Fire Captain Who Allegedly Showed Off Photos Of Kobe Bryant's Remains Gives Gruesome Defense

On August 10, Vanessa Bryant began her long-awaited invasion of privacy trial against Los Angeles County. And throughout the course of hearings so far, shocking claims have been brought to light concerning the accused first responders and the department's handling of sensitive death scene photos.

During the August 12 hearing, retired LAPD lieutenant Adam Bercovici gave a chilling testimony in which he said death photos, like Kobe's, are frequently shared among officers. In a statement noted by our Nicki Swift reporter, Bercovici revealed some officers even have "death books" or ghoul books" containing deceased individuals. During that same hearing, witness Luella Weireter — the wife of Los Angeles Fire Department captain Cody Weireter — told the court that Fire Captain Tony Imbrenda showed off the graphic photos during the Golden Mike Awards in 2020, as our Nicki Swift courtroom reporter revealed. Luella also claimed that fire fighter specialist Sky Cornell joked about seeing Kobe's "burnt up body" before proceeding to eat.

After an explosive August 15 testimony from retired firefighter Brian Jordan — who said he never took photos of the bodies from the crash site despite multiple witnesses claiming otherwise — the trial took another dramatic turn when Imbrenda took the stand. 

Fire captain denies sharing grisly photos of Kobe

On August 17, Los Angeles Fire Captain Tony Imbrenda testified, explaining how, on January 26, 2020, he showed up at the crash scene as a public information officer tasked with updating the media. The following day, he visited the impact site along with Fire Captain Arlin Kahan. Although he admitted to taking "three to five" photos on "Day 2" of the crash, Imbrenda fiercely denied he showed Kobe's mangled body at the aforementioned award show. He said Kobe's larger remains were moved early on during "Day 1" due to privacy concerns over the athlete's celebrity status, telling the court, "We understood there would be public interest." So, as he argued, Luella Weireter's story doesn't match.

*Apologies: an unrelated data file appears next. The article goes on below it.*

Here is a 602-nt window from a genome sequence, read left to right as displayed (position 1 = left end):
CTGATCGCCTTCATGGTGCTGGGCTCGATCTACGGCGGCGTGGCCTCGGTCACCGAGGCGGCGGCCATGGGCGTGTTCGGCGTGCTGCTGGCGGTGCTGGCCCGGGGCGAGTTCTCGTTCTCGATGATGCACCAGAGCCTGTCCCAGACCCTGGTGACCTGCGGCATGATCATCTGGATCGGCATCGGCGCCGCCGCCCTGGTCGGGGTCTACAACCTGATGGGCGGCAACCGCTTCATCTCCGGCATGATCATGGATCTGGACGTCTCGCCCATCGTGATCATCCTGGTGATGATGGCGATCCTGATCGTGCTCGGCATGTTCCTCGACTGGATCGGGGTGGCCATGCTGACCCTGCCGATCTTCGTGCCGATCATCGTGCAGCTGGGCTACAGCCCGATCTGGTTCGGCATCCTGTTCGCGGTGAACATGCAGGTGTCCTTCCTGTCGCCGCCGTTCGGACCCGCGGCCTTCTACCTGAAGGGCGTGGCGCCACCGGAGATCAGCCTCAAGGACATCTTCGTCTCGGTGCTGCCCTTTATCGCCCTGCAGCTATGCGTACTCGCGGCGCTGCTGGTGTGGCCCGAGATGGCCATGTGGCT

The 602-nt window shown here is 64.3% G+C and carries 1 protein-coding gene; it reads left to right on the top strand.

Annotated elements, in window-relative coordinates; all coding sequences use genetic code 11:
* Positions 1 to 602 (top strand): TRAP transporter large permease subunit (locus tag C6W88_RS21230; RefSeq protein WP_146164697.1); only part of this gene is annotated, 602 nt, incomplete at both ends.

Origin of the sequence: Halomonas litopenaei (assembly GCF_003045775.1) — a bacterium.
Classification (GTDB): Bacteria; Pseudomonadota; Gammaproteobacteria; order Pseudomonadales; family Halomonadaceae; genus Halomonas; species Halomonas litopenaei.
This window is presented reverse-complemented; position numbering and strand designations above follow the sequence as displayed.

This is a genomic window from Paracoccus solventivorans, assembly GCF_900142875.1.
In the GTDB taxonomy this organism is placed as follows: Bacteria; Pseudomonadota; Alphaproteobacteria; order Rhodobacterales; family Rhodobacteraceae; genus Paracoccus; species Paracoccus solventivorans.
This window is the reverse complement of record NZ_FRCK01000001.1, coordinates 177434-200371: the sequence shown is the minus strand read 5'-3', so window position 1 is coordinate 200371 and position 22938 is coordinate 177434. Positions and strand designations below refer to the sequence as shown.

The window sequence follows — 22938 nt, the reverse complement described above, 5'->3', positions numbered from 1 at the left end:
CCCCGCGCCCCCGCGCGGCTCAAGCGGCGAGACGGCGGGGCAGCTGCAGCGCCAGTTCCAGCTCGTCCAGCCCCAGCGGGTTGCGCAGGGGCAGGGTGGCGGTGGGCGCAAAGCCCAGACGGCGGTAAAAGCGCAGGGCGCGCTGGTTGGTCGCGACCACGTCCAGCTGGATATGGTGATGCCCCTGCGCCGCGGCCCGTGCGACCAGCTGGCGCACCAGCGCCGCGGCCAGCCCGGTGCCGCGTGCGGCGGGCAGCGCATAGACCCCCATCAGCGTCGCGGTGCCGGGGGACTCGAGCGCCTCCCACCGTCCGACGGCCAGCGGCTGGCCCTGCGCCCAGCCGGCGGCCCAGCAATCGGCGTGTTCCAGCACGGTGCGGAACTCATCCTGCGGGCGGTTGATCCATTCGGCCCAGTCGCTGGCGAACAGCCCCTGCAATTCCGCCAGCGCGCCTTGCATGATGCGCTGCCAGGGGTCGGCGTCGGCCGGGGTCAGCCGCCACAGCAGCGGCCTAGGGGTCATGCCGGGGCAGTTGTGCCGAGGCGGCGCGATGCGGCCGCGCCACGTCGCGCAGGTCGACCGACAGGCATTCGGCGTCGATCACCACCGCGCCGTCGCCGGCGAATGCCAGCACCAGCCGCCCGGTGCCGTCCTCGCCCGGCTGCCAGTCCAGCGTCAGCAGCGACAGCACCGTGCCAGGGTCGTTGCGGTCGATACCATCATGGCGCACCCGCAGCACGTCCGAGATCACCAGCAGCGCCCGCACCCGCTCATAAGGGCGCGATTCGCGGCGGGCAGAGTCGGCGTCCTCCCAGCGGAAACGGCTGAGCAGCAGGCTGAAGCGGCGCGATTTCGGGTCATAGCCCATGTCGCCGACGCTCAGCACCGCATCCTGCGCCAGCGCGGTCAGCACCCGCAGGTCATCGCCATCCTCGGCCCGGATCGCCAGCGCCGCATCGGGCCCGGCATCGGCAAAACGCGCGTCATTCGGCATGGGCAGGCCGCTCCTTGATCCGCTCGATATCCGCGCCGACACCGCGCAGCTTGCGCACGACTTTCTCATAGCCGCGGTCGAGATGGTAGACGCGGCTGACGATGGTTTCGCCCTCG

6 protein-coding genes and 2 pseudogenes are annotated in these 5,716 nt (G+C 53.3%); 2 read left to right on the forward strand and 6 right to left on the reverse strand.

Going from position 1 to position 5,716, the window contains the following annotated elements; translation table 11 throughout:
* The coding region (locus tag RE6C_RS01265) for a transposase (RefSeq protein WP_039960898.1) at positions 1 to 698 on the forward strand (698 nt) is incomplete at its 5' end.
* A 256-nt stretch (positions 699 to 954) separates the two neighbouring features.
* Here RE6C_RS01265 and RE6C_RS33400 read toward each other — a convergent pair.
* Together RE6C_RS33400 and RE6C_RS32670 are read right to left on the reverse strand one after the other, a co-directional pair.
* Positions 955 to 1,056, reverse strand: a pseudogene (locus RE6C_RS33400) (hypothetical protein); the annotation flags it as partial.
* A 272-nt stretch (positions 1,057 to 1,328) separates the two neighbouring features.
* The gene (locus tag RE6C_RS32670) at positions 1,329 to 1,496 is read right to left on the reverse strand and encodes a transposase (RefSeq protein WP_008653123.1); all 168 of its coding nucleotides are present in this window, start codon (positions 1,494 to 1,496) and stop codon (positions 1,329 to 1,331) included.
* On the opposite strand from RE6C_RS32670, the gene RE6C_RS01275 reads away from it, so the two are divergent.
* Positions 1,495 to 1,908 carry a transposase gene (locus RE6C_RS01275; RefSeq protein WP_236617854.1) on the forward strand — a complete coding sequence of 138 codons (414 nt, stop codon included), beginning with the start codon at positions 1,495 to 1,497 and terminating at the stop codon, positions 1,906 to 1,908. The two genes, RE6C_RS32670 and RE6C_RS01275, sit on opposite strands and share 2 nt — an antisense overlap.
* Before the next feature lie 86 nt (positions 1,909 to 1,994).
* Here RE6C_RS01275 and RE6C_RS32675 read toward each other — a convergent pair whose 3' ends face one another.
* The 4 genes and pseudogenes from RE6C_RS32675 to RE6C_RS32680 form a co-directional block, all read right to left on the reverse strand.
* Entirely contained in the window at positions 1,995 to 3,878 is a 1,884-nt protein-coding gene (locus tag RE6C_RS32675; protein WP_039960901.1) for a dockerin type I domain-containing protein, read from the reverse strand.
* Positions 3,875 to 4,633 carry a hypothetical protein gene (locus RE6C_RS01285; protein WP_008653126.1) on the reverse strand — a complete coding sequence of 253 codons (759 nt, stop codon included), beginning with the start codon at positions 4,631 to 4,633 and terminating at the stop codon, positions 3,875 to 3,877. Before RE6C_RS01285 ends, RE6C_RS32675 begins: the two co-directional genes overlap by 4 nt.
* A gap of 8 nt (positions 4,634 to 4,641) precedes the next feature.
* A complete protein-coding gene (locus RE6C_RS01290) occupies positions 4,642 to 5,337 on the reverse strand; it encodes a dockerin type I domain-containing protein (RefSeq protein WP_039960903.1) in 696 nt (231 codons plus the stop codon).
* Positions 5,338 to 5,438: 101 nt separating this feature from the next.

As for the photos he took, Imbrenda built his side of the story with graphic details. He said the photographs were meant to showcase the whole crash scene, which happened to include many "smaller remains" mixed in with debris. These remains were delineated by red flags so they wouldn't get accidentally "stepped on" by officials, while the identifiable parts were covered with white blankets.

Not only did Imbrenda's statement contradict Weireter's testimony, but fellow Golden Mike Awards attendee Erik Scott revealed via a previously recorded interview that he saw "different body parts" and "somebody bent in half" in Imbrenda's cell photos. "There was feet. There might have been a torso," Scott recalled, per our Nicki Swift correspondent. Imbrenda also brushed off his actions causing distress to Vanessa, as well as Chris Chester, whose wife and daughter also passed away in the crash. "I would never intend to hurt anybody," he said.